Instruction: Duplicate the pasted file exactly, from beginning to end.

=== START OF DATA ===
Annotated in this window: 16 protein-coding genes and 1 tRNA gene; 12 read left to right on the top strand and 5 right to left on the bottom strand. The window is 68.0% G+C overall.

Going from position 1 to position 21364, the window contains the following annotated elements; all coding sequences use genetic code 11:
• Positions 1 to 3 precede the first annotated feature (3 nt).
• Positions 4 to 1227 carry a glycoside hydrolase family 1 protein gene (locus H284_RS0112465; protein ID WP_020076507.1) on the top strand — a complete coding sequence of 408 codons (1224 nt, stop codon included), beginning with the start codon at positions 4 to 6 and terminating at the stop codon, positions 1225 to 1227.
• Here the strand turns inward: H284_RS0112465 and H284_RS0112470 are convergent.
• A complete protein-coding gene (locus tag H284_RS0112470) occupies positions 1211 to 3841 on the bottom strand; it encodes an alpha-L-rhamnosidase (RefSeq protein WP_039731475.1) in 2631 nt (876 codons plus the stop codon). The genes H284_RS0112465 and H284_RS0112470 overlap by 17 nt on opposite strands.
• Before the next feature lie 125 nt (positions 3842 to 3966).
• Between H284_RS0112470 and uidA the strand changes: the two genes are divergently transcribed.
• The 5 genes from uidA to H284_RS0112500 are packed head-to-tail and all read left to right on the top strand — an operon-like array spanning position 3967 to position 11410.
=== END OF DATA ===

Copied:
Annotated in this window: 16 protein-coding genes and 1 tRNA gene; 12 read left to right on the top strand and 5 right to left on the bottom strand. The window is 68.0% G+C overall.

Going from position 1 to position 21364, the window contains the following annotated elements; all coding sequences use genetic code 11:
• Positions 1 to 3 precede the first annotated feature (3 nt).
• Positions 4 to 1227 carry a glycoside hydrolase family 1 protein gene (locus H284_RS0112465; protein ID WP_020076507.1) on the top strand — a complete coding sequence of 408 codons (1224 nt, stop codon included), beginning with the start codon at positions 4 to 6 and terminating at the stop codon, positions 1225 to 1227.
• Here the strand turns inward: H284_RS0112465 and H284_RS0112470 are convergent.
• A complete protein-coding gene (locus tag H284_RS0112470) occupies positions 1211 to 3841 on the bottom strand; it encodes an alpha-L-rhamnosidase (RefSeq protein WP_039731475.1) in 2631 nt (876 codons plus the stop codon). The genes H284_RS0112465 and H284_RS0112470 overlap by 17 nt on opposite strands.
• Before the next feature lie 125 nt (positions 3842 to 3966).
• Between H284_RS0112470 and uidA the strand changes: the two genes are divergently transcribed.
• The 5 genes from uidA to H284_RS0112500 are packed head-to-tail and all read left to right on the top strand — an operon-like array spanning position 3967 to position 11410.